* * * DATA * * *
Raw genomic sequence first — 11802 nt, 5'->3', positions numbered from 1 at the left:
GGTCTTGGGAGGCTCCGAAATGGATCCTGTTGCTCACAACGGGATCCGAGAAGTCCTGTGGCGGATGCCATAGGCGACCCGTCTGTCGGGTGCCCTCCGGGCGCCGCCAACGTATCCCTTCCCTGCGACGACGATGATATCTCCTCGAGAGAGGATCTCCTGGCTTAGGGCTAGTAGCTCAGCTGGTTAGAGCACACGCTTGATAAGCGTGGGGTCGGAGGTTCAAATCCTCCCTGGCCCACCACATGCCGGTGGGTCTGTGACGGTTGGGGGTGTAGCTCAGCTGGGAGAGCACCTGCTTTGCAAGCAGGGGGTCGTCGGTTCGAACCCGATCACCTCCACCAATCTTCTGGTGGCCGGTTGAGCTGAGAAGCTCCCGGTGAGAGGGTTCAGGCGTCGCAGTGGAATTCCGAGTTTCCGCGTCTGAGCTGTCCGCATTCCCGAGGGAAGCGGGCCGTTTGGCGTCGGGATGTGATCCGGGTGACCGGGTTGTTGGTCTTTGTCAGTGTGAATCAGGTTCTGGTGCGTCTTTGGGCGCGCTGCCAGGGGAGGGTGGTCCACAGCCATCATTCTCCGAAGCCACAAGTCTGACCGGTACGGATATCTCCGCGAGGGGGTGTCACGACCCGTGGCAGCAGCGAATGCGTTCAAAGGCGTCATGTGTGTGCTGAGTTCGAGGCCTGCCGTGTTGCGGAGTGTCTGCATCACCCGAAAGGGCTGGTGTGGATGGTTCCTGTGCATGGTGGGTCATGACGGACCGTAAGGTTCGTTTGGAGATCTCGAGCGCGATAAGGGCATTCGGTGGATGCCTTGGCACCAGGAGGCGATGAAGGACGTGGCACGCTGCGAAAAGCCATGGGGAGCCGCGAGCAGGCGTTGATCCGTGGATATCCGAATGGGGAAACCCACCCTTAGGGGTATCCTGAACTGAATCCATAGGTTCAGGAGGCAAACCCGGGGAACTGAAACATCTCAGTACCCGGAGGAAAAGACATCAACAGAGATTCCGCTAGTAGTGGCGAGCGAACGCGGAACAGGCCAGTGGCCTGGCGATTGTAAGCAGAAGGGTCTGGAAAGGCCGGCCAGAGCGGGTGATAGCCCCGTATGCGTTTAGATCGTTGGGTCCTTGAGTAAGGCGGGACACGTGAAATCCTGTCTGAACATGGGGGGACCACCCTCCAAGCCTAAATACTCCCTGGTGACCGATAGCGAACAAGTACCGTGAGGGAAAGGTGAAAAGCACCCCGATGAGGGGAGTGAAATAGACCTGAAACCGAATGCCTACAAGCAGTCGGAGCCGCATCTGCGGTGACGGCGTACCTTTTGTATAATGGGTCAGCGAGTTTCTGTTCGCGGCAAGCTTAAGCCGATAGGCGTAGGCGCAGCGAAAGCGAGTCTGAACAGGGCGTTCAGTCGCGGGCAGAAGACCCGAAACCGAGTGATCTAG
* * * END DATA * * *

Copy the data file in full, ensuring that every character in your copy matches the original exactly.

Raw genomic sequence first — 11802 nt, 5'->3', positions numbered from 1 at the left:
GGTCTTGGGAGGCTCCGAAATGGATCCTGTTGCTCACAACGGGATCCGAGAAGTCCTGTGGCGGATGCCATAGGCGACCCGTCTGTCGGGTGCCCTCCGGGCGCCGCCAACGTATCCCTTCCCTGCGACGACGATGATATCTCCTCGAGAGAGGATCTCCTGGCTTAGGGCTAGTAGCTCAGCTGGTTAGAGCACACGCTTGATAAGCGTGGGGTCGGAGGTTCAAATCCTCCCTGGCCCACCACATGCCGGTGGGTCTGTGACGGTTGGGGGTGTAGCTCAGCTGGGAGAGCACCTGCTTTGCAAGCAGGGGGTCGTCGGTTCGAACCCGATCACCTCCACCAATCTTCTGGTGGCCGGTTGAGCTGAGAAGCTCCCGGTGAGAGGGTTCAGGCGTCGCAGTGGAATTCCGAGTTTCCGCGTCTGAGCTGTCCGCATTCCCGAGGGAAGCGGGCCGTTTGGCGTCGGGATGTGATCCGGGTGACCGGGTTGTTGGTCTTTGTCAGTGTGAATCAGGTTCTGGTGCGTCTTTGGGCGCGCTGCCAGGGGAGGGTGGTCCACAGCCATCATTCTCCGAAGCCACAAGTCTGACCGGTACGGATATCTCCGCGAGGGGGTGTCACGACCCGTGGCAGCAGCGAATGCGTTCAAAGGCGTCATGTGTGTGCTGAGTTCGAGGCCTGCCGTGTTGCGGAGTGTCTGCATCACCCGAAAGGGCTGGTGTGGATGGTTCCTGTGCATGGTGGGTCATGACGGACCGTAAGGTTCGTTTGGAGATCTCGAGCGCGATAAGGGCATTCGGTGGATGCCTTGGCACCAGGAGGCGATGAAGGACGTGGCACGCTGCGAAAAGCCATGGGGAGCCGCGAGCAGGCGTTGATCCGTGGATATCCGAATGGGGAAACCCACCCTTAGGGGTATCCTGAACTGAATCCATAGGTTCAGGAGGCAAACCCGGGGAACTGAAACATCTCAGTACCCGGAGGAAAAGACATCAACAGAGATTCCGCTAGTAGTGGCGAGCGAACGCGGAACAGGCCAGTGGCCTGGCGATTGTAAGCAGAAGGGTCTGGAAAGGCCGGCCAGAGCGGGTGATAGCCCCGTATGCGTTTAGATCGTTGGGTCCTTGAGTAAGGCGGGACACGTGAAATCCTGTCTGAACATGGGGGGACCACCCTCCAAGCCTAAATACTCCCTGGTGACCGATAGCGAACAAGTACCGTGAGGGAAAGGTGAAAAGCACCCCGATGAGGGGAGTGAAATAGACCTGAAACCGAATGCCTACAAGCAGTCGGAGCCGCATCTGCGGTGACGGCGTACCTTTTGTATAATGGGTCAGCGAGTTTCTGTTCGCGGCAAGCTTAAGCCGATAGGCGTAGGCGCAGCGAAAGCGAGTCTGAACAGGGCGTTCAGTCGCGGGCAGAAGACCCGAAACCGAGTGATCTAG